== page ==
For a few weeks there I got lost in a fold of the season: I was back in the alley petting rats and sharing my bread with birds, and I was biking at night alone and laughing, singing, crying of joy. I went out planting onions. I felt so happy to somehow have made it back here, the improbable labyrinth of dark beauty. Chicago. I put my emotions like balm into the landscape and I felt a knotty fabric tangled at the bottom of my throat.
“The psyche chooses its geography,” archetypal psychologist James Hillman says. We could not all be here by mistake. Many people move with purpose, going toward exactly somewhere. They have set out to seek their fortune, like you hear about in folk tales. The city with its millions of rooms will have to be the medium of their destiny.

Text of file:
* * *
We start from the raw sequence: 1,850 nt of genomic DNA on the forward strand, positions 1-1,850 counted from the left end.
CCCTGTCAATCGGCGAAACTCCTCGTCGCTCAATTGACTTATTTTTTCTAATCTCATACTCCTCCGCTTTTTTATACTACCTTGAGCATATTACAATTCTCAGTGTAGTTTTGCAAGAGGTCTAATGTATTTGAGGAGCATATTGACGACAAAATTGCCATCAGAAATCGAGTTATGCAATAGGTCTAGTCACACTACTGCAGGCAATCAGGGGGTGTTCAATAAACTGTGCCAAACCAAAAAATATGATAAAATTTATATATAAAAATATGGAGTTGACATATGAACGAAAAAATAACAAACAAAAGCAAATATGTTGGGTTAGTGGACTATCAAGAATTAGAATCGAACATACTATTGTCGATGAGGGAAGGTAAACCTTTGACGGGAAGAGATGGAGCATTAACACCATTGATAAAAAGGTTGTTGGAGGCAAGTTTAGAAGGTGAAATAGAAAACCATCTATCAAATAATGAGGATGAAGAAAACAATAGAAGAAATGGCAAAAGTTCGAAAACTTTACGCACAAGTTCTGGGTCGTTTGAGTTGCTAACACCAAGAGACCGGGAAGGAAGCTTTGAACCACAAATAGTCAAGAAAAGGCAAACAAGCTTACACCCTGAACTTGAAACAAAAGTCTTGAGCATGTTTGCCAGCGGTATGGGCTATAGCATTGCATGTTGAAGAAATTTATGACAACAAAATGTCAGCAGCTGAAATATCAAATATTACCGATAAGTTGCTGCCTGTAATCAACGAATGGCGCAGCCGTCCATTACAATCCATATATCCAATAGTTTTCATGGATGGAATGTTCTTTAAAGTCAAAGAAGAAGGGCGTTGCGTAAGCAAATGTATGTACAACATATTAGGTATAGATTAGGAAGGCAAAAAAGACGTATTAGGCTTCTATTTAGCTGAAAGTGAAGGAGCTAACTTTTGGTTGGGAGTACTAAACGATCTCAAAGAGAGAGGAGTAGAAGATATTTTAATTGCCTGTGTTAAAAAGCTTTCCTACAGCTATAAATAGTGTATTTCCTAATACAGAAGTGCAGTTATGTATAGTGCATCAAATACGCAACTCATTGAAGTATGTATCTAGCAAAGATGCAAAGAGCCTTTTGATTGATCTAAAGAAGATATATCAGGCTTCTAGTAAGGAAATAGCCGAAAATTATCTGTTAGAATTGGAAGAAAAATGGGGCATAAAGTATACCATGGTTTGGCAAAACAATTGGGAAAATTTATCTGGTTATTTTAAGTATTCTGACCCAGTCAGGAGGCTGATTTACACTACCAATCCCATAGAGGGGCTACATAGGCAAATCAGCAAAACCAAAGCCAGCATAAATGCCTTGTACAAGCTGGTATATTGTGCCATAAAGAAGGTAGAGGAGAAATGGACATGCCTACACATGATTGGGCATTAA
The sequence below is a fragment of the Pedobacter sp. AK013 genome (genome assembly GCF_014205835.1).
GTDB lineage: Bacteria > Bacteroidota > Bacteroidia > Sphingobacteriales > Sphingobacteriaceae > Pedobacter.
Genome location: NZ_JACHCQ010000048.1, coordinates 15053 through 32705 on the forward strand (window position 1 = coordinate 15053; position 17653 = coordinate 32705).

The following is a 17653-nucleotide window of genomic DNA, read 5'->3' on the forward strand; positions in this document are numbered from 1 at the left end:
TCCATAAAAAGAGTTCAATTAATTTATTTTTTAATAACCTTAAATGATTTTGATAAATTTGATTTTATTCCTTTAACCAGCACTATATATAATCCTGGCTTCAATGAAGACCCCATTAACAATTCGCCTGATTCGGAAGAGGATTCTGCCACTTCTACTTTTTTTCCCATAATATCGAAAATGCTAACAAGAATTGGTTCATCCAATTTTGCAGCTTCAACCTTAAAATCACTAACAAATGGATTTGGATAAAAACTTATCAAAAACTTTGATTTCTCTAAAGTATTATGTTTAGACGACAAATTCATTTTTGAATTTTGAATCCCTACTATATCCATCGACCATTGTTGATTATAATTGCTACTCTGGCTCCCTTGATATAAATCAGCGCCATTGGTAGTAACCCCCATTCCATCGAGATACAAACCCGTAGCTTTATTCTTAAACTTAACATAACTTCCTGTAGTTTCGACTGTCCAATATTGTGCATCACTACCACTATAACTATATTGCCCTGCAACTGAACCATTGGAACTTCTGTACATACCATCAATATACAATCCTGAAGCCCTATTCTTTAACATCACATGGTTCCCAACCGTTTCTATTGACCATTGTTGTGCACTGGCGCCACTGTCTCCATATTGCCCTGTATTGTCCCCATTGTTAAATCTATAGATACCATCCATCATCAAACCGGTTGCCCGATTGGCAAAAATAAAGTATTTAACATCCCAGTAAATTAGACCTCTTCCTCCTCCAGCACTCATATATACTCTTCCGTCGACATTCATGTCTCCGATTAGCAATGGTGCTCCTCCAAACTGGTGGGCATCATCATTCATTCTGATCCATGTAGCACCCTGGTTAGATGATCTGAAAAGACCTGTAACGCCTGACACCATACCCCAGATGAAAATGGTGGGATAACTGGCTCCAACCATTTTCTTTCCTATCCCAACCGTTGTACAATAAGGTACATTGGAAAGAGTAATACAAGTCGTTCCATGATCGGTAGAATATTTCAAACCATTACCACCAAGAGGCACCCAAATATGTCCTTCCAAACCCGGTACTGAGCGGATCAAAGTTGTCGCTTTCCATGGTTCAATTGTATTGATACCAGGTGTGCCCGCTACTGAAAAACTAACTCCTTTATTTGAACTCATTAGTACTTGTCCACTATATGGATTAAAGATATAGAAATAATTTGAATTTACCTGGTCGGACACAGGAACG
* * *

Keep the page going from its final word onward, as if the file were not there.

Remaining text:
Myself– I am utterly lost in gloom. I touch at forms masked in darkness. Flashes of poetry erratically light the city, like the blue sparks thrown off the train. Loving Chicago is like “loving a woman with a broken nose,” Nelson Algren once suggested, putting an aura of ugliness and abuse about it. But a woman is not her nose; loving a woman with a broken nose must be like loving any woman at all. Which is a shadowed enough enterprise in its own right.